So my Marvel Unlimited account is about six weeks old right now. I’ve already put a lot of mileage on it and looked at a couple hundred comics. Although I am doing this because I’m basically crazy, I’m not quite crazy enough to try and tackle the entire archive from the beginning. I’m currently pursuing three different lines:
1) Straight Chronological Reading
Yes, I’ve read the very first book on MU, the venerable Marvel Comics # 1 from 1939. I proceeded through the Golden Age from there, and at this point I’ve already completed the WWII years. That means no notes on those interminable 66-page anthologies that were all the rage, and no explanation for the curious antipathy I formed for Al Avison while reading 40s Marvel comics. I may look back later to do some retrospectives about this curious era in Marvel history.
On this line, I’m currently reading books from 1954. The early 50s are some tough times for marvel. The Human Torch (not that one), Captain America, and Namor the Sub-Mariner are soldiering through endless Commie bashing in assorted titles while Strange Tales and Journey into Mystery (long before the coming of Thor) cough up an endless stream of six-page “weirdies.”
2) The Silver Age
Possibly the best starting point in the entire collection because it’s very nearly objective. Everybody agrees that Things Changed in November of 1961 with the release of Fantastic Four # 1. This is where the continuity of the modern Marvel universe begins. It’s been a rollicking adventure so far, and I’ve pushed it up to 1966.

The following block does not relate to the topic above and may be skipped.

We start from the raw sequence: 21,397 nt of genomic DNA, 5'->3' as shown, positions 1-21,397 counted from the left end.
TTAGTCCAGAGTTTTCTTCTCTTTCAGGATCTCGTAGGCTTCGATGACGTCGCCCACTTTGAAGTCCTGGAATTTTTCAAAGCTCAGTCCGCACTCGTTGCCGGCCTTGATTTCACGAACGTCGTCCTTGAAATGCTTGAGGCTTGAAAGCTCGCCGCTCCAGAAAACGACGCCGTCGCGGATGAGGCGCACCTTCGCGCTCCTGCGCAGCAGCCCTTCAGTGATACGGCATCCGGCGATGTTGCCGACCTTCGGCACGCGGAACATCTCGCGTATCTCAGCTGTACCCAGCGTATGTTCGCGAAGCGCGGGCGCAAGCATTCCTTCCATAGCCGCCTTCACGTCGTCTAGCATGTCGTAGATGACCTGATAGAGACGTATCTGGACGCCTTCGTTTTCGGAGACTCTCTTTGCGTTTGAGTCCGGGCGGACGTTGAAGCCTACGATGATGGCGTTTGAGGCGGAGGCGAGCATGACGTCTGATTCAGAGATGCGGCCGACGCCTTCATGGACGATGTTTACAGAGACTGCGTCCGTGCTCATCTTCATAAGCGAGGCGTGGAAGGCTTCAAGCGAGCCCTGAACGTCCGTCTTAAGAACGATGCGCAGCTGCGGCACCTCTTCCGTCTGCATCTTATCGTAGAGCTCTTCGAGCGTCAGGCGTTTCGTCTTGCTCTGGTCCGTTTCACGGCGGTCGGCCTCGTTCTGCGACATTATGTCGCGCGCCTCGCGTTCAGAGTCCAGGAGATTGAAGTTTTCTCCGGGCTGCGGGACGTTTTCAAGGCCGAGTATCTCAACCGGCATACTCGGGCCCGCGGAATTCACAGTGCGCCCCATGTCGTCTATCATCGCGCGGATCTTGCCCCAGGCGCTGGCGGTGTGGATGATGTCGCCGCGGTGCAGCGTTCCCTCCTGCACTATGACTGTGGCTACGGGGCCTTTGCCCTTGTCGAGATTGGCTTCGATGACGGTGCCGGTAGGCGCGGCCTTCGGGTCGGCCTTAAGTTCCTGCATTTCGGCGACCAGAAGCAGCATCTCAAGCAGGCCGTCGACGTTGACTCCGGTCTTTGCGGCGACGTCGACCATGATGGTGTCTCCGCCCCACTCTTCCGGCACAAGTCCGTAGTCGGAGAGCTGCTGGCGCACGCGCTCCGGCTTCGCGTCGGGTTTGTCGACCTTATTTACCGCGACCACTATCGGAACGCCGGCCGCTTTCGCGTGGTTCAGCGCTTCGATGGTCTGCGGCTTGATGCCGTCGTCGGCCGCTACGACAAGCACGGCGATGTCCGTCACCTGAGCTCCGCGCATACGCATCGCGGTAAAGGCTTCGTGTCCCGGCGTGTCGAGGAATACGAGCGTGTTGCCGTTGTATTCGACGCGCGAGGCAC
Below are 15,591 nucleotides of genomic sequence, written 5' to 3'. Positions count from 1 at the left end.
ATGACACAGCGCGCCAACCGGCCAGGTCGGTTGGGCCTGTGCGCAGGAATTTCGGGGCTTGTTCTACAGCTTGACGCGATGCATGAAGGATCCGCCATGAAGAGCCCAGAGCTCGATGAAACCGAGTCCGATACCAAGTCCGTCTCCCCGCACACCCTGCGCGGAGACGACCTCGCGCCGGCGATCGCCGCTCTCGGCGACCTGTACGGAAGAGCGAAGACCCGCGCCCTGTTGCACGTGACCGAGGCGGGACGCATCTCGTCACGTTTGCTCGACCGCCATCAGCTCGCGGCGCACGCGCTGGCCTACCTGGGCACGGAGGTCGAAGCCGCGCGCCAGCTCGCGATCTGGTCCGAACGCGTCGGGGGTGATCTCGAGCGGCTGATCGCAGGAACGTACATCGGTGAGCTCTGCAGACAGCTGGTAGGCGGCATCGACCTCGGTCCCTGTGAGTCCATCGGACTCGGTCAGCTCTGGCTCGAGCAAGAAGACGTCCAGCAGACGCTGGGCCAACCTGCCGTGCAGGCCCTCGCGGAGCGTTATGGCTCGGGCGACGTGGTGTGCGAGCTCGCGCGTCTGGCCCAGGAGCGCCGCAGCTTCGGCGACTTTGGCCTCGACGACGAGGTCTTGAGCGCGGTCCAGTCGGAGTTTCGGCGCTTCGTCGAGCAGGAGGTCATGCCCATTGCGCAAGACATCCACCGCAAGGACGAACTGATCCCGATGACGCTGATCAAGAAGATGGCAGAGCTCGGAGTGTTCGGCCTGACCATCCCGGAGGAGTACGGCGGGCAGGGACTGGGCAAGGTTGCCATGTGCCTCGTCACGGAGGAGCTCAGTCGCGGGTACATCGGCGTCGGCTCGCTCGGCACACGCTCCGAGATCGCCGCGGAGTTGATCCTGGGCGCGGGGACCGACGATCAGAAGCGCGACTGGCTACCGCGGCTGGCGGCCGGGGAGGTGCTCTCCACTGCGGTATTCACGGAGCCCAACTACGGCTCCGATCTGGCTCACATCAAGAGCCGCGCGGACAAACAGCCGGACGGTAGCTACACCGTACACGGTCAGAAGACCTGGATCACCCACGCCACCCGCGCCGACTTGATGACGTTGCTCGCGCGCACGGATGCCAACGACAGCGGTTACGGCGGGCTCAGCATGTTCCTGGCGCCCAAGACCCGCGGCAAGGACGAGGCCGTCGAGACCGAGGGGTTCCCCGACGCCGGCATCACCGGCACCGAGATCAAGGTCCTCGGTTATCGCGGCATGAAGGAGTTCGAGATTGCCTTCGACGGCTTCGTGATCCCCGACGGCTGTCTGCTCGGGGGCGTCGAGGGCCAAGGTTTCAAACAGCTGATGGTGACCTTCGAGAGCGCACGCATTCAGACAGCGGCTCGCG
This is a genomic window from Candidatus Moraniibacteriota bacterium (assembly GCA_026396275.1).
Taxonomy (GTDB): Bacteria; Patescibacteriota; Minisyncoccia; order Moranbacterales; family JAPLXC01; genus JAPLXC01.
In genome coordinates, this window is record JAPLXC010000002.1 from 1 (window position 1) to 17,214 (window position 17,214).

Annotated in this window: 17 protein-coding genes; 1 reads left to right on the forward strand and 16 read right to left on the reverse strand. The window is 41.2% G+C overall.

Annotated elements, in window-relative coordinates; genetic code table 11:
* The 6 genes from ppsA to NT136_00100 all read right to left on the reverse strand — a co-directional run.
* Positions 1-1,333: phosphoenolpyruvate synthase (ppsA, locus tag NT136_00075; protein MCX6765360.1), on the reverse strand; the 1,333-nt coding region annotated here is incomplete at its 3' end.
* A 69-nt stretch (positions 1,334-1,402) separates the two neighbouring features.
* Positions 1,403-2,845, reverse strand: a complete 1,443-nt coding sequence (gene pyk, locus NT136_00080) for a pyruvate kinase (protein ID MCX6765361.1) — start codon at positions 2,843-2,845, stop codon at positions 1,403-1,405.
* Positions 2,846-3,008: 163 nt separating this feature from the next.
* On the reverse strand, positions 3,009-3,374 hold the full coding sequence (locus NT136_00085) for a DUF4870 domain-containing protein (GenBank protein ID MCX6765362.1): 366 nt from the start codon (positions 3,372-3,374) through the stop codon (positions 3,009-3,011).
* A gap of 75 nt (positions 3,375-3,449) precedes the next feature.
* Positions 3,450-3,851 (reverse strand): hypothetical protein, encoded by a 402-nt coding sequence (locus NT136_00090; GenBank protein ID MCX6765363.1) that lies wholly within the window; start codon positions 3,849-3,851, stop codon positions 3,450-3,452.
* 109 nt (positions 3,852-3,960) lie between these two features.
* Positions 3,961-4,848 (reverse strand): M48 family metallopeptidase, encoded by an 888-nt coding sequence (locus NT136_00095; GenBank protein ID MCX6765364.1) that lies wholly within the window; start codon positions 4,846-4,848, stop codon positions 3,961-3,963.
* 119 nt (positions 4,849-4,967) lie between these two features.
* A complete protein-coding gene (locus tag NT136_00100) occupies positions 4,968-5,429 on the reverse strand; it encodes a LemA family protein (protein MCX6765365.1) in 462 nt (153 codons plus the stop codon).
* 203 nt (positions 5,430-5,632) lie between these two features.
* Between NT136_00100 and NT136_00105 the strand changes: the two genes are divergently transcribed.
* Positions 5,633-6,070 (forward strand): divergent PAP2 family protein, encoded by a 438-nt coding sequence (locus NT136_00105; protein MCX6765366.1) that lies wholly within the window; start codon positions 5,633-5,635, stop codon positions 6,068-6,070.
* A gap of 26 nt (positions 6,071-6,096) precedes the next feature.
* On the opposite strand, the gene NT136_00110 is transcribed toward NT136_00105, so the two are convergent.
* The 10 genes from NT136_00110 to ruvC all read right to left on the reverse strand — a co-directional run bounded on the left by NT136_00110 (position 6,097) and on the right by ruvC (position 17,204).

Silver Age Marvel comics are surprisingly ripe for chronological reading. The creative community is so tight and intimate that crossovers happen casually and naturally, and events in one book regularly feed into the others. Of course, this close-knit team has its downsides, too. Every narrator’s voice is Stan Lee’s voice, and rare indeed is the art that breaks out of the mold of Mr. Kirby or Mr. Ditko.
I’m deeply indebted to Comic Book Herald for starting me at this point – and in fact for convincing me to shell out for an MU subscription in the first place. I started by trying to follow his My Marvelous Year plan, in which he shares a weekly list of the 10 best comics for each year moving forward, but I soon succumbed to the temptation of “and then what happened?”
3) The Twenty-First Century
My interest in comics isn’t entirely (or even primarily) historical; I want to know what the newest and latest developments are, too. For those who don’t know, Marvel Unlimited tends to run about six months behind print and digital publication, so I’m just now enjoying the wealth of “All New, All Different” titles launched last year. Civil War II is still waaay off in my future.
When reading modern comics I tend to pursue one title, creator, or event at a time rather than attempting to read chronologically. I’ve followed Planet Hulk / World War Hulk through its whole twisted run, re-read the beauty that is Warren Ellis’s Nextwave, and am always keeping my eyes peeled for the next issue of Unbeatable Squirrel Girl to hit MU.